"There is something in all of us that seeks the
spiritual. The spiritual is inclusive. It is the deepest sense of
belonging and participation. We all participate in the spiritual at all
times, whether we know it or not. There's no place to go to be separated
from the spiritual, so perhaps one might say that the spiritual is that
realm of human experience which religion attempts to connect us to through
dogma and practice.
Sometimes it succeeds and sometimes it fails. Religion
is a bridge to the spiritual--but the spiritual lies beyond religion.
Unfortunately, in seeking the spiritual we may become attached to the
bridge rather than crossing over it."
--Rachel Naomi Remen, M.D.
Love your body
Heart Sutra, Ancient Buddhist Wisdom in the Light of Quantum Reality
by Mu Soeng Sunim
electron-scanning microscope, with the ability to magnify several thousand
times, takes us down into a realm that has the look of the sea about it.
In the kingdom of corpuscles, there is transfiguration and there is
Samsara, the endless round of birth and
death. Every passing second, some 2 1/2 million red cells are born, every
second, the same number die. The typical cell lives about 110 days, then
becomes tired and decrepit.
As the magnification increases, the flesh begins to dissolve. Muscle fiber
takes on a crystalline aspect. We can see that it is made of long spiral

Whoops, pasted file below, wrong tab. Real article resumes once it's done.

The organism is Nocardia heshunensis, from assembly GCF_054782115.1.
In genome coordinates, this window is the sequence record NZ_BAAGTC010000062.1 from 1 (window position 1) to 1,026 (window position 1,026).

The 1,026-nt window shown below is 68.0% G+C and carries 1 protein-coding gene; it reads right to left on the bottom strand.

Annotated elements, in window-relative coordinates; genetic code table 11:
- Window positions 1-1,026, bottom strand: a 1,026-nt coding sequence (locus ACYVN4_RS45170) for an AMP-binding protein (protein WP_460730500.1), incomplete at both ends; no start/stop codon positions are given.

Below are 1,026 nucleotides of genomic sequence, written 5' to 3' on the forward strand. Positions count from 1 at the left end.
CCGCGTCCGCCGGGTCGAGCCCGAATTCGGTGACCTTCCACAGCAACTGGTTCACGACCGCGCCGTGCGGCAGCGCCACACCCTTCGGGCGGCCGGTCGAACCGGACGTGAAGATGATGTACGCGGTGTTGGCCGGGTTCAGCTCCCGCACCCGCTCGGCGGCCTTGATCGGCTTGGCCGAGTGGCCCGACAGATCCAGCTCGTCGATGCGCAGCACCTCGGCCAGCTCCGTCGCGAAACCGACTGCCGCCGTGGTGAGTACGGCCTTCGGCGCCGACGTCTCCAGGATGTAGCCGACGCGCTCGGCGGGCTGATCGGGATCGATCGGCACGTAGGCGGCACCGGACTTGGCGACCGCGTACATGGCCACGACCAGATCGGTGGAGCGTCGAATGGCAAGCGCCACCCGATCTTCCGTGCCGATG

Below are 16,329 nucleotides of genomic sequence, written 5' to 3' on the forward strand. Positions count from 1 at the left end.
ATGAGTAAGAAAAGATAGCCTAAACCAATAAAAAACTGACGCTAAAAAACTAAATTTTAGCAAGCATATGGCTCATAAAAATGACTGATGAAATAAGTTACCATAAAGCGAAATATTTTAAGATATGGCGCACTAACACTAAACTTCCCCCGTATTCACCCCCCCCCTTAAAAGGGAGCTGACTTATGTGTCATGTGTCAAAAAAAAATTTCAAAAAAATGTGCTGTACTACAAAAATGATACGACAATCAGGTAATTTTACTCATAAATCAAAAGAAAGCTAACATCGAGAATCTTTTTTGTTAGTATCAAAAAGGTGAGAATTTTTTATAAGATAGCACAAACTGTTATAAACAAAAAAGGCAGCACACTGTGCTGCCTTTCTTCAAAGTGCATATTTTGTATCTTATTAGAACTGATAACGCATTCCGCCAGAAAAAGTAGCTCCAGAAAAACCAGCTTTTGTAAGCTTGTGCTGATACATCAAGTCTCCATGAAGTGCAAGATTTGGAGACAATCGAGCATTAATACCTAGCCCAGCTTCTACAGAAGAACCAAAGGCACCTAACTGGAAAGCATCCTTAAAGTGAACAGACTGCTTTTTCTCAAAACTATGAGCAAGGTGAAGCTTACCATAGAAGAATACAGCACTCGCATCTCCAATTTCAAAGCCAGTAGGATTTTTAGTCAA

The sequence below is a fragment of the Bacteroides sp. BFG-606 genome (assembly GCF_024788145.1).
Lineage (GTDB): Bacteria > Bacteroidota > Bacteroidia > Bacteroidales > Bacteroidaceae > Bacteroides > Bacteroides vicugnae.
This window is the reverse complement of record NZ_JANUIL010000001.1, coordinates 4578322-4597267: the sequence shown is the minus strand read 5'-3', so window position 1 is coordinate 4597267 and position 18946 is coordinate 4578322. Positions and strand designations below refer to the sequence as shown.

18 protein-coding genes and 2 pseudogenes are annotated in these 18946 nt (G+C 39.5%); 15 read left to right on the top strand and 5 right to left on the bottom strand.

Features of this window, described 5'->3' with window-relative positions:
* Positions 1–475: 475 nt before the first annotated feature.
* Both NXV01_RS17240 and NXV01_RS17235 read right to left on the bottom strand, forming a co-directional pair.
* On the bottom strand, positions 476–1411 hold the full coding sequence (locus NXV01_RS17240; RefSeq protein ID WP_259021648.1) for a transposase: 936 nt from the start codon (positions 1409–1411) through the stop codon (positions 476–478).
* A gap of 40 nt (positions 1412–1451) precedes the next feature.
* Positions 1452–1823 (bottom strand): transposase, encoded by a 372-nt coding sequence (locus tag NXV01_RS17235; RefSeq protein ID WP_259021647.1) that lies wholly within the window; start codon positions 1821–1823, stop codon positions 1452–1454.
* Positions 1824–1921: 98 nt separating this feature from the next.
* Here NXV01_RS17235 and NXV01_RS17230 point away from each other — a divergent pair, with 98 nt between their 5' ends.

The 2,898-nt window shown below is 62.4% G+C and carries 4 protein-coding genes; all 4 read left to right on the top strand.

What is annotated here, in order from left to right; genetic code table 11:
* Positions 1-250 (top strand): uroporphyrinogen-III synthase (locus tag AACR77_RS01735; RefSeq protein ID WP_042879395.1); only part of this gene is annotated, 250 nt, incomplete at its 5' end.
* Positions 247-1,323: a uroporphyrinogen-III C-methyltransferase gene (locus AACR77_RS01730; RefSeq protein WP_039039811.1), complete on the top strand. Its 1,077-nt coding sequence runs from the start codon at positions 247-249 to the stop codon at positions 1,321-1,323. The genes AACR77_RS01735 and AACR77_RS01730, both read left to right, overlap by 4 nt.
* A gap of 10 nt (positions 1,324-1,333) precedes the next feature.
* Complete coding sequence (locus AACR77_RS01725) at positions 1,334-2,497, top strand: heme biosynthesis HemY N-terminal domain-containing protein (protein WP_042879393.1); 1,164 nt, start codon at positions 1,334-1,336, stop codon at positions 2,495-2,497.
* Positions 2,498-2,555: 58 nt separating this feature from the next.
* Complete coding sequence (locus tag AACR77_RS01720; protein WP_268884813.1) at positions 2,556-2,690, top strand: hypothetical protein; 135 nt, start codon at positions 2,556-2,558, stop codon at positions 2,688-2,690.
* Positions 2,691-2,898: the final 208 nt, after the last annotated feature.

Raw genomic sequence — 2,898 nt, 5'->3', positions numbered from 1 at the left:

molecules in orderly array. And all of these molecules are swaying like
wheat in the wind, connected with each other and held in place by invisible
waves that pulse many trillions of times a second.
And what are the molecules made of? As we move closer, we can see atoms, the
tiny shadowy balls dancing around their fixed locations in the molecules,
sometimes changing position with their partners in perfect rhythms. And now
we focus on one of the atoms: its interior is lightly veiled by a cloud of
electrons. We come closer, increasing the magnification. The shell dissolves
and we look on the inside to find . . . Nothing.
Somewhere within that emptiness we know is a nucleus. We scan the space,
and there it is: a tiny dot. At last, we have discovered something hard and
solid, a reference point. But no! As we move closer to the nucleus it,
too, begins to dissolve. It, too, is nothing more than an oscillating field,
waves of rhythm. Inside the nucleus are other organized fields: protons,
neutrons, even smaller particles. Each of these, upon our approach, also
dissolves into pure rhythm.
Of what is the world made? It is made of emptiness and rhythm. At the
ultimate heart of the body, of the world, of the universe, there is no
substance. There is only the dance.
Links to Samsara
Book Review by Andrea Walsh